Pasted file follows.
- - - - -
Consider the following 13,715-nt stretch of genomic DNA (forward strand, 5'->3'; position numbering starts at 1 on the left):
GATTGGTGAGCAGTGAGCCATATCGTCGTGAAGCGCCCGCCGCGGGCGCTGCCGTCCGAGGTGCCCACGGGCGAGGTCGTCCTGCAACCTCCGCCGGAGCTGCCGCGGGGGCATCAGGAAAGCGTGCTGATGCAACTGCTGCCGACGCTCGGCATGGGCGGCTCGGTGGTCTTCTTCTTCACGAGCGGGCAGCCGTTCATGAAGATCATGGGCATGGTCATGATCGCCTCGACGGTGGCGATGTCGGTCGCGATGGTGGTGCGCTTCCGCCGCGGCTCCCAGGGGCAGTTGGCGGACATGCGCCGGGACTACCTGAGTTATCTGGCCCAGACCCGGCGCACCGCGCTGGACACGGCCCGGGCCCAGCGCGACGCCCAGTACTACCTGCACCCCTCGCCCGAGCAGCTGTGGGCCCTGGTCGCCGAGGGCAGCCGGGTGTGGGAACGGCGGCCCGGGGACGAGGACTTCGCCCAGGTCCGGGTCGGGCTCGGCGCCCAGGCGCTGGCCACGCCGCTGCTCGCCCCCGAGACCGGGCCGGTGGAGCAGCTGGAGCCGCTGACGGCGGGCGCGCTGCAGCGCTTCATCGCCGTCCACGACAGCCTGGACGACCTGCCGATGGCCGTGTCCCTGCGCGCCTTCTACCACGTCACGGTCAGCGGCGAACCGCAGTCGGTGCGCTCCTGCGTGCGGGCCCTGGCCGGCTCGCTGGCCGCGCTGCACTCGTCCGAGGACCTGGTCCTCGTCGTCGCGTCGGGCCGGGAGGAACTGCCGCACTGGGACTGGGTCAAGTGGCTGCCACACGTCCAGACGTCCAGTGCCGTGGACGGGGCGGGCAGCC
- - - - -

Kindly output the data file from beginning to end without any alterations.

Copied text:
Consider the following 13,715-nt stretch of genomic DNA (forward strand, 5'->3'; position numbering starts at 1 on the left):
GATTGGTGAGCAGTGAGCCATATCGTCGTGAAGCGCCCGCCGCGGGCGCTGCCGTCCGAGGTGCCCACGGGCGAGGTCGTCCTGCAACCTCCGCCGGAGCTGCCGCGGGGGCATCAGGAAAGCGTGCTGATGCAACTGCTGCCGACGCTCGGCATGGGCGGCTCGGTGGTCTTCTTCTTCACGAGCGGGCAGCCGTTCATGAAGATCATGGGCATGGTCATGATCGCCTCGACGGTGGCGATGTCGGTCGCGATGGTGGTGCGCTTCCGCCGCGGCTCCCAGGGGCAGTTGGCGGACATGCGCCGGGACTACCTGAGTTATCTGGCCCAGACCCGGCGCACCGCGCTGGACACGGCCCGGGCCCAGCGCGACGCCCAGTACTACCTGCACCCCTCGCCCGAGCAGCTGTGGGCCCTGGTCGCCGAGGGCAGCCGGGTGTGGGAACGGCGGCCCGGGGACGAGGACTTCGCCCAGGTCCGGGTCGGGCTCGGCGCCCAGGCGCTGGCCACGCCGCTGCTCGCCCCCGAGACCGGGCCGGTGGAGCAGCTGGAGCCGCTGACGGCGGGCGCGCTGCAGCGCTTCATCGCCGTCCACGACAGCCTGGACGACCTGCCGATGGCCGTGTCCCTGCGCGCCTTCTACCACGTCACGGTCAGCGGCGAACCGCAGTCGGTGCGCTCCTGCGTGCGGGCCCTGGCCGGCTCGCTGGCCGCGCTGCACTCGTCCGAGGACCTGGTCCTCGTCGTCGCGTCGGGCCGGGAGGAACTGCCGCACTGGGACTGGGTCAAGTGGCTGCCACACGTCCAGACGTCCAGTGCCGTGGACGGGGCGGGCAGCC